Life Laid Down
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How does faith in the risen Christ call one to live? What shape does one’s life take?
The readings for this fourth Sunday of Easter are rich in their imagery, and at the center is the image of the Good Shepherd who lays down his life for the sheep. Five times in eight short verses Jesus mentions laying down his life for the sake of the sheep.
The First Letter of John picks up the same theme: “We know love by this, that he laid down his life for us—and we ought to lay down our lives for one another. How does God’s love abide in anyone who has the world’s goods and sees a brother or sister in need and yet refuses help?” (1 John 3:16-17). Laying down one’s life for another might take many forms, but it at least means this: extending help, as much as you are able, when another is in need.
A friend tells the story of her grandfather, a faithful man who earned a modest income. Each year when tax time rolled around, he was audited. According to tax records he earned so little and gave away so much. The astounded auditors questioned him, wondering why he gave so much of his income to the church. Incredulous, he responded, “You can’t outgive God.”
The Good Shepherd lays down his life for the sheep, and joined to the risen life of Christ, the lives of the baptized are shaped by generosity and sacrifice. Giving one’s life, resources, gifts, or whatever one holds most dear for the sake of another is both a witness to the love we have first been shown and an act of faith. Hearing Jesus’ words in this Easter season reminds us that laying down one’s life is not an act to be feared; rather, it is an act that defies death, as we trust that, washed in the waters of baptism, we already live in the resurrected life of Christ.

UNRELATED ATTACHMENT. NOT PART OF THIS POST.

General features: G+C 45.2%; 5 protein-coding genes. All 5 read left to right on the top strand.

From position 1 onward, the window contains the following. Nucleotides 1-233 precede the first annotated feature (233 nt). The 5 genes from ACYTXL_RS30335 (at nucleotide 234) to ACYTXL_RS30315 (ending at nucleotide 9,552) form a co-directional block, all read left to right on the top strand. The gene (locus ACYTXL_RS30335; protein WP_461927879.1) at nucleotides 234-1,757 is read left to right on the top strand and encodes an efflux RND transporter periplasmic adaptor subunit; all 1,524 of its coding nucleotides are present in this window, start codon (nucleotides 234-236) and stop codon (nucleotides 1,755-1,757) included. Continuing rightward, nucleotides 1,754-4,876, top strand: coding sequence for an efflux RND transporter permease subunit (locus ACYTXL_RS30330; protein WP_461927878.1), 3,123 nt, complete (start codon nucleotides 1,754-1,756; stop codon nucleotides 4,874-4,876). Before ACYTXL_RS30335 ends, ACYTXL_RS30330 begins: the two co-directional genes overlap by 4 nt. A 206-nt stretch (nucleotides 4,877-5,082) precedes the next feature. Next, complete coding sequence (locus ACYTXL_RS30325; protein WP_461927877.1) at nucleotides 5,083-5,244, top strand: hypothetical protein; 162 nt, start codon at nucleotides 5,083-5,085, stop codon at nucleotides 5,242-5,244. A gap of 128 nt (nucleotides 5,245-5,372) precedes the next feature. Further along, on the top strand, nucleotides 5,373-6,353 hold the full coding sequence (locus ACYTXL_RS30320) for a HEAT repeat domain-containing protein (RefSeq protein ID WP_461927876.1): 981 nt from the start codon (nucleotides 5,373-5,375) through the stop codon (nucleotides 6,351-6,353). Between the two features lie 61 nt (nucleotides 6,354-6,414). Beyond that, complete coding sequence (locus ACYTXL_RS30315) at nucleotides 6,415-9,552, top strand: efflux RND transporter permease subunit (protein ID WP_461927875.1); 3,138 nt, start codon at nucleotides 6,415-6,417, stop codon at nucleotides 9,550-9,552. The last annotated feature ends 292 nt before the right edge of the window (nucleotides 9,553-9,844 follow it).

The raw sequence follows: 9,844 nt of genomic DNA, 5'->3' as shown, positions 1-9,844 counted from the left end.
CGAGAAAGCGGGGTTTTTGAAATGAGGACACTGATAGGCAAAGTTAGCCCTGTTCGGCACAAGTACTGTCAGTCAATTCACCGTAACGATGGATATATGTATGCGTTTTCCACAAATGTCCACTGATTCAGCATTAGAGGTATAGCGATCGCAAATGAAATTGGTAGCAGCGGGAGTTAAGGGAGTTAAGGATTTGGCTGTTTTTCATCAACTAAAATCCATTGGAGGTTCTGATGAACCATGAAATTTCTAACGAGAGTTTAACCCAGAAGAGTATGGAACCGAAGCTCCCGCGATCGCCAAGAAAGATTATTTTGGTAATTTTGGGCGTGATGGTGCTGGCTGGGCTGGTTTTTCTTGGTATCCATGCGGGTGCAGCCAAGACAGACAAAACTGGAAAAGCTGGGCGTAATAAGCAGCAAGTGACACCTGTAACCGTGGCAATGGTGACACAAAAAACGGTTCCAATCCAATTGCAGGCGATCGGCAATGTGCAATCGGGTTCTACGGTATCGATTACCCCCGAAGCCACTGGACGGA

Gospel: John 10:11-18
In language that recalls the twenty-third psalm, Jesus describes himself as the shepherd who cares for his sheep. He is willing to die for them, and he is able to overcome death for them.
[Jesus said:] 11“I am the good shepherd. The good shepherd lays down his life for the sheep. 12The hired hand, who is not the shepherd and does not own the sheep, sees the wolf coming and leaves the sheep and runs away—and the wolf snatches them and scatters them. 13The hired hand runs away because a hired hand does not care for the sheep. 14I am the good shepherd. I know my own and my own know me, 15just as the Father knows me and I know the Father. And I lay down my life for the sheep. 16I have other sheep that do not belong to this fold. I must bring them also, and they will listen to my voice. So there will be one flock, one shepherd. 17For this reason the Father loves me, because I lay down my life in order to take it up again. 18No one takes it from me, but I lay it down of my own accord. I have power to lay it down, and I have power to take it up again. I have received this command from my Father.”